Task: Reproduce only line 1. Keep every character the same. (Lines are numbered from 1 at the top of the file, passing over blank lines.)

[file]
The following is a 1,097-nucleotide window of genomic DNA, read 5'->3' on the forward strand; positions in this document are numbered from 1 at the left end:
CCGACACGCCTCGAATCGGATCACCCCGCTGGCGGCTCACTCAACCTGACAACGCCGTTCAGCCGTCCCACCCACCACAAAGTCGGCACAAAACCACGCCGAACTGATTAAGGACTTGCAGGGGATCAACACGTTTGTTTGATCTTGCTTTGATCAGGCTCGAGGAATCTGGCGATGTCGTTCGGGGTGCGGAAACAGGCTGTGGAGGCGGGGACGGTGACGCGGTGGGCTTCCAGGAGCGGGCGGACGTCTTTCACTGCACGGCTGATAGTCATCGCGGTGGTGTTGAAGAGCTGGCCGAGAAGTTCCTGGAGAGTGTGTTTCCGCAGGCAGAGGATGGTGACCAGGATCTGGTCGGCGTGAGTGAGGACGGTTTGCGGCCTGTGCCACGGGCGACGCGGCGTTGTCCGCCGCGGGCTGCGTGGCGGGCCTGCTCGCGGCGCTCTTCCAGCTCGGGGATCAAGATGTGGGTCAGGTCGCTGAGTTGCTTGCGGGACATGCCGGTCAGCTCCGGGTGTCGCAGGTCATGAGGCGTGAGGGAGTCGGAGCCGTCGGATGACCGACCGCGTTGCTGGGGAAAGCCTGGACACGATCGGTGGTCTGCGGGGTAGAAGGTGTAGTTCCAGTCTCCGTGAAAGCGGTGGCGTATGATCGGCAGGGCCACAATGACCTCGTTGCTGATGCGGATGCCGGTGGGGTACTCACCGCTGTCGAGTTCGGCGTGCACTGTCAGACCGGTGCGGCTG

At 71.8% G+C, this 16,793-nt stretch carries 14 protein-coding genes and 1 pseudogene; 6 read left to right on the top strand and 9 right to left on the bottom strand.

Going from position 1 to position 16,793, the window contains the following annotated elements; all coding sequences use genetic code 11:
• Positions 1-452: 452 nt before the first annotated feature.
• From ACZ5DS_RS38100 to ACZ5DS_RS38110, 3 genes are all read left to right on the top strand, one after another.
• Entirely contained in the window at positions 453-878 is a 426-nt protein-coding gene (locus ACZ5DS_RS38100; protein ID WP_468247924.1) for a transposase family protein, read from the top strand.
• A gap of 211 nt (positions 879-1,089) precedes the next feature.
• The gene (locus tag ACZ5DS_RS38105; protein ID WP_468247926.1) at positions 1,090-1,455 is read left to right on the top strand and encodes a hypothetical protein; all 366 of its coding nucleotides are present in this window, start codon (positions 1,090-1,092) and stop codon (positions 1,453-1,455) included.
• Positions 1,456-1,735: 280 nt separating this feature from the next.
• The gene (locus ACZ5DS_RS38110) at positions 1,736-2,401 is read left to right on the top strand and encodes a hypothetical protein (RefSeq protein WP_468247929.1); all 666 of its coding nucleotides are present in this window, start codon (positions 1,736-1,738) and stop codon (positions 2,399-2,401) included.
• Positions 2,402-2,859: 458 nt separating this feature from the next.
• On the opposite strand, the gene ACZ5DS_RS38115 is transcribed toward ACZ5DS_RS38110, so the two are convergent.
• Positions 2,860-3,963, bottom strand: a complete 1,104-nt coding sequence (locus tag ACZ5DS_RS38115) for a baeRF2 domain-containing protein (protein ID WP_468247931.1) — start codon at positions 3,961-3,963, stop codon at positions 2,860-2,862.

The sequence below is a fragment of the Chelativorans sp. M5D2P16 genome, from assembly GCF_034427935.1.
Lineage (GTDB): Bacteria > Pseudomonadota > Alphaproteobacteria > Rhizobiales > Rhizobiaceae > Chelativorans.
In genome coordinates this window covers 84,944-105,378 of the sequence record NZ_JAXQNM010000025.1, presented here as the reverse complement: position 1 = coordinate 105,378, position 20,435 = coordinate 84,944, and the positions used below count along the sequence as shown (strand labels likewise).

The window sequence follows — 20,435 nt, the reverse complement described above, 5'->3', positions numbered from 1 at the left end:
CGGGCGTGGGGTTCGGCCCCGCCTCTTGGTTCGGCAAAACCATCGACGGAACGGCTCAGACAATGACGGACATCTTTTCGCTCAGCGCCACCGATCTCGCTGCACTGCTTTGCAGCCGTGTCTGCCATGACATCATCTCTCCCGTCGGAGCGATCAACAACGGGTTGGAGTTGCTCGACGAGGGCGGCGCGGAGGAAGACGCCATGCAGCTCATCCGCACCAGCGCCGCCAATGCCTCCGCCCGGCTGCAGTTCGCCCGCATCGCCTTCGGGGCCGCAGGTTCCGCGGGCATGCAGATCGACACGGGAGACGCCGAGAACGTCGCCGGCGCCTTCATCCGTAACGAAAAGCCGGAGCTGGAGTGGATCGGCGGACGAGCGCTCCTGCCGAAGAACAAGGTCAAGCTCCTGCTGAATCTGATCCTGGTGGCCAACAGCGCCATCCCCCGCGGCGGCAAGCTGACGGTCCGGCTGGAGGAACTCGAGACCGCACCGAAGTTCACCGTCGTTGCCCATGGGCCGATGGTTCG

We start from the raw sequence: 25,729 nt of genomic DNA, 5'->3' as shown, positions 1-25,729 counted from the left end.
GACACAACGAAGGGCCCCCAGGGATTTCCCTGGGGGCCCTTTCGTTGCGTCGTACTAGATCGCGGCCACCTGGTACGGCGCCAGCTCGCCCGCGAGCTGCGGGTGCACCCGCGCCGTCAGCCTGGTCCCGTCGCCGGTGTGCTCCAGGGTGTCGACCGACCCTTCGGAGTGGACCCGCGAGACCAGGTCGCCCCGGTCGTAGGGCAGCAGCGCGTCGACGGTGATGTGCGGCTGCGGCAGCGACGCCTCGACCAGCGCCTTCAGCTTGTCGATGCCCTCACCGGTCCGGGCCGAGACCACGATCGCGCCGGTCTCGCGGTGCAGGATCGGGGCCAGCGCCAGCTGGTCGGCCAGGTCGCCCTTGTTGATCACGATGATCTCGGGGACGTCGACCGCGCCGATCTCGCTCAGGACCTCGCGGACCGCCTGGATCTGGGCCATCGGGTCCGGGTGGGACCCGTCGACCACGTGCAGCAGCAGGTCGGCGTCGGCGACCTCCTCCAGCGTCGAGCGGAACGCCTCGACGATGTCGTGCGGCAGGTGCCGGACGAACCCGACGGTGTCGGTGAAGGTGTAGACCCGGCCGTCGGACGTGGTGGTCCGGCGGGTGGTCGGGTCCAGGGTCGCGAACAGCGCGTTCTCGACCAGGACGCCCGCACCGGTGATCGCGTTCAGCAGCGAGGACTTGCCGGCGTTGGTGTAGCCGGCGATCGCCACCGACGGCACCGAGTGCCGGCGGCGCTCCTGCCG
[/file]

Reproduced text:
The following is a 1,097-nucleotide window of genomic DNA, read 5'->3' on the forward strand; positions in this document are numbered from 1 at the left end: